Windows with Visual Studio
You need to get either Visual Studio 2005, 2008 or 2010 with the latest service pack (SP1 in all cases).
Express Editions: There should be no problem compiling Orxonox with an Express Edition of Visual C++.
Getting everything set and done
- Check out the SVN trunk or of any branch you want. Do the same with the data repository but make sure that both checkouts are on the same folder level with the data folder named data_extern. More information can be found in the download section.
- The next thing is getting the external dependencies. We supply these as precompiled archives (see at the bottom) with the lib, dll and include files. Once you got the archive, put it in the directory of your source checkout folder and extract it right there (not in a new folder). This will create a folder named "dependencies" that includes everything necessary.
You should now have a directory structure like this:
data_external //(repository checkout) ... trunk //(repository checkout, you choose the name..) bin ... dependencies bin include lib src
- We use CMake to have better cross platform support. Get the latest (at least v2.8.3) binaries at cmake.org and extract/install them.
- Run the CMake GUI and select your source checkout folder ('trunk' in the example above). The binary folder below can be anywhere except the source folder itself. We suggest trunk/build.
- Hit configure
- If you need additional configuration options, have a look a the General Build Options Page.
- Hit "configure" again (or as long as "generate" is unavailable) and then "generate". You will be prompted to select a generator. Choose the Visual Studio version you have (64 bit is not yet supported!).
- Go to your freshly created binary folder, open Orxonox.sln and hit F7. That will build Orxonox which will take few minutes depending on how fast your CPU is.
- On the left you see all targets, make sure that 'orxonox-main' is bold by right clicking on it and selecting "Set as StartUp? Project".
- F5 will start the game.
Using dependencies for multiple compilers together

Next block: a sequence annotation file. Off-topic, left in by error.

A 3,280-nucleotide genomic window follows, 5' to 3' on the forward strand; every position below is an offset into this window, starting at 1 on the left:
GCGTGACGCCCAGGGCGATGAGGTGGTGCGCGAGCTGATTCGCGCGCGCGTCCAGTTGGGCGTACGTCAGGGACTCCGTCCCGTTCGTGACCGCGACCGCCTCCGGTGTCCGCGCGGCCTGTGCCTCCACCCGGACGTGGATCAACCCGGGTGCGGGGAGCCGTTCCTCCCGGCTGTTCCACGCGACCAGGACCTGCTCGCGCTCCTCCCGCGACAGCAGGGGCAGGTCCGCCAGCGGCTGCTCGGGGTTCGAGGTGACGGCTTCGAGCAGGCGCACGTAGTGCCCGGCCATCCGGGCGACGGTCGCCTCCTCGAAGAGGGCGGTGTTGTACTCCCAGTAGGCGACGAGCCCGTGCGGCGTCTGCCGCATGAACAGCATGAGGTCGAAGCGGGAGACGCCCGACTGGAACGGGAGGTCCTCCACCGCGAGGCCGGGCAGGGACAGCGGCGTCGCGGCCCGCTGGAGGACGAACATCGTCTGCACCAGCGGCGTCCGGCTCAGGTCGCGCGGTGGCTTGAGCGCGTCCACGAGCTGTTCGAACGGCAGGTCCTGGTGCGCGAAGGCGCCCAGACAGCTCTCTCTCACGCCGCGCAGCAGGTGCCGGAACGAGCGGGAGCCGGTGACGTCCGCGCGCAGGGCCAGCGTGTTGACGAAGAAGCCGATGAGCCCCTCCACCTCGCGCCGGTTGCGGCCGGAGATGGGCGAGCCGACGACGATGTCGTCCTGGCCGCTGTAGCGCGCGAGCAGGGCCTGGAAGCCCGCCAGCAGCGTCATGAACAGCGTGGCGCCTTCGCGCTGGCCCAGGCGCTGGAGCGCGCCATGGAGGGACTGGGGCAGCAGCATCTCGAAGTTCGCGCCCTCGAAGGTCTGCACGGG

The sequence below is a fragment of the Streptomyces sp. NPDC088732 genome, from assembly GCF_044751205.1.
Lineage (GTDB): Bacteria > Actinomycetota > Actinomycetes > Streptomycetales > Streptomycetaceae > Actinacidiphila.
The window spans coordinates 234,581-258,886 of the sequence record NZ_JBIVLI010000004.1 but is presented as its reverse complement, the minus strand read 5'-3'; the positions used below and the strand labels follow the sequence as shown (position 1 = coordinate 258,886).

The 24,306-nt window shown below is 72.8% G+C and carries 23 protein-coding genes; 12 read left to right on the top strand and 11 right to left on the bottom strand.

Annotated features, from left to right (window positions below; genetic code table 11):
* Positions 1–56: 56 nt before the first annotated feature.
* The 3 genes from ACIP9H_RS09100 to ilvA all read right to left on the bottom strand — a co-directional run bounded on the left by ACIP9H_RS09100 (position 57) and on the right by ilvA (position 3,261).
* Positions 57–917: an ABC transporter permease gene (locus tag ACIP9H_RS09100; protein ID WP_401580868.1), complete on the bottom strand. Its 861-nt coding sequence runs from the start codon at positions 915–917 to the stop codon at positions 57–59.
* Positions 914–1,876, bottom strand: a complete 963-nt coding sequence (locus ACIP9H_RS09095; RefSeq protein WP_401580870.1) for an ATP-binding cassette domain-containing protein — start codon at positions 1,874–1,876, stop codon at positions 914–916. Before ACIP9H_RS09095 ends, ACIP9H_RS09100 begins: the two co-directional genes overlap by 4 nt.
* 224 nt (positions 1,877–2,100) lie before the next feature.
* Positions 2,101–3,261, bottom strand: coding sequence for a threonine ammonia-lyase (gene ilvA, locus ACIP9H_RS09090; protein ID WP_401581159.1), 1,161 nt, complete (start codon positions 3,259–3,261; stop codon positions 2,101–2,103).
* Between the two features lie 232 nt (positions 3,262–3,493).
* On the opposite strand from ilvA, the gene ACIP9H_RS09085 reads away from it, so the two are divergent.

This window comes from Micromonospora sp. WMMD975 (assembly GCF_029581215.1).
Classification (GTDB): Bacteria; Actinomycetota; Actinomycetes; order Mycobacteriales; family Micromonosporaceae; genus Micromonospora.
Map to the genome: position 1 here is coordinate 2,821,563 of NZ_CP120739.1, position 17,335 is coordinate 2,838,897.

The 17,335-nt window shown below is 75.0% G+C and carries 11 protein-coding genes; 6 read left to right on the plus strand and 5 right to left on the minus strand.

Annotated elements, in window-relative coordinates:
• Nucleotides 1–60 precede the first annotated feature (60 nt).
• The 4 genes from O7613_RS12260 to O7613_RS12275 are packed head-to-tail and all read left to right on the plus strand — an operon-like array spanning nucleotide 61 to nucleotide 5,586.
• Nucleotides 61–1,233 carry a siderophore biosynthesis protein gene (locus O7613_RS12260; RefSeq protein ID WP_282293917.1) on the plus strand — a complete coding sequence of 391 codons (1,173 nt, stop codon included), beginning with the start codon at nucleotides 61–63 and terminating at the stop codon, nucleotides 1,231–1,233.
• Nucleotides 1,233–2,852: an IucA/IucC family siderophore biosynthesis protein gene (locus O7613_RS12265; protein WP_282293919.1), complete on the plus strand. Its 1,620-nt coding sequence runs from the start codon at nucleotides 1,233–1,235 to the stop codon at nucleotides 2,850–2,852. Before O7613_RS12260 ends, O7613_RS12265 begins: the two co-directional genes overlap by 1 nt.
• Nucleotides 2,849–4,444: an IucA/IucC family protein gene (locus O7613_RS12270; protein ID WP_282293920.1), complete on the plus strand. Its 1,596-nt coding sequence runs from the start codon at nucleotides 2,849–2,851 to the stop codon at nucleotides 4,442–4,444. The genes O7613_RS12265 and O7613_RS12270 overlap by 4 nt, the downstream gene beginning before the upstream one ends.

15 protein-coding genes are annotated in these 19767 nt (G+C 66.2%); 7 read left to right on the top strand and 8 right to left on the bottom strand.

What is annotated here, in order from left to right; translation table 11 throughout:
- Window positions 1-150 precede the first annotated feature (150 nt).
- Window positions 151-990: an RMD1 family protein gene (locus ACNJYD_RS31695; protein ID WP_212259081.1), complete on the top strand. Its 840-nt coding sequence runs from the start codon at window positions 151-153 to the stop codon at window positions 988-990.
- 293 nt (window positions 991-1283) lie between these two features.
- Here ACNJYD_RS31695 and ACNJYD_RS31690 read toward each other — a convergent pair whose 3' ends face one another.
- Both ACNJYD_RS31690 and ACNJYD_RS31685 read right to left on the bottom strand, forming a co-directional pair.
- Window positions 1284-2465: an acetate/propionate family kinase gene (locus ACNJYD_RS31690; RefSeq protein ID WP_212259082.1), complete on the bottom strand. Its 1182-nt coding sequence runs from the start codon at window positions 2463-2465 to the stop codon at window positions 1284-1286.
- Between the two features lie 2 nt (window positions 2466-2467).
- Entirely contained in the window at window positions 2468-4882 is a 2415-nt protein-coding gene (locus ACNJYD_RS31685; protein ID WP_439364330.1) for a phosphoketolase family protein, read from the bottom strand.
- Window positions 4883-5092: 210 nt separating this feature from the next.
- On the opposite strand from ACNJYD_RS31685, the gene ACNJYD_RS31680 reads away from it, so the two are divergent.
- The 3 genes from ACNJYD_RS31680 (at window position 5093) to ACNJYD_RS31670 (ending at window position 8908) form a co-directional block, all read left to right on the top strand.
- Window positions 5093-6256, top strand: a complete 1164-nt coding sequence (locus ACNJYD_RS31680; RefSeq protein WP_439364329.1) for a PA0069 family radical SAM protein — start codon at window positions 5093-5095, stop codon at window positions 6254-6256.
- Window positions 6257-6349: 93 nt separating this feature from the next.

If you feel like using multiple compilers (VS8/VS9/VS10/MinGW), you have to change your directory structure of the dependencies a little. An example should clear the details:
trunk bin ... dependencies msvc8 dependencies bin include lib mingw ... src
Note that in this case automatic dependency finding only works if you name your folders exactly like this! Otherwise you can specify the folder yourself in the CMake window.
Using the same dependencies for multiple checkouts
While working on a branch you might still want to have the trunk checked out at the same time. But having the dependencies twice seems very redundant and unnecessary. You can avoid it like this:
branch ... dependencies bin include lib trunk ...
Using multiple checkouts with multiple compilers
Of course you can also combine the last two subsections. When looking for the dependencies, CMake looks for the direct dependencies subfolder first.
In case you need to profile Orxonox or debug dependencies (e.g. OGRE), we also provide debug symbols and sources. The archives can be found in the same section as the precompiled dependencies.
When debugging into such a file, VS will ask you to specify its location. For that you will have to search for the file in the src folder of your dependencies. After that, VS should not ask anymore for a location. Note: Currently the sources are only available for Visual Studio 2010.
Deployment (VS 2010 only)
When installing Orxonox with the CMake variable INSTALL_COPYABLE=ON (the default), then the INSTALL project in your Visual Studio solution will create a distributable file tree. The log and configuration files will then be written into that folder when starting the game. That means the user will need write access to that location.
By arching everything except for the log and config folders, you can create a binary archive the same way we do it.
If you have any trouble, feel free to contact (Reto '1337' Grieder).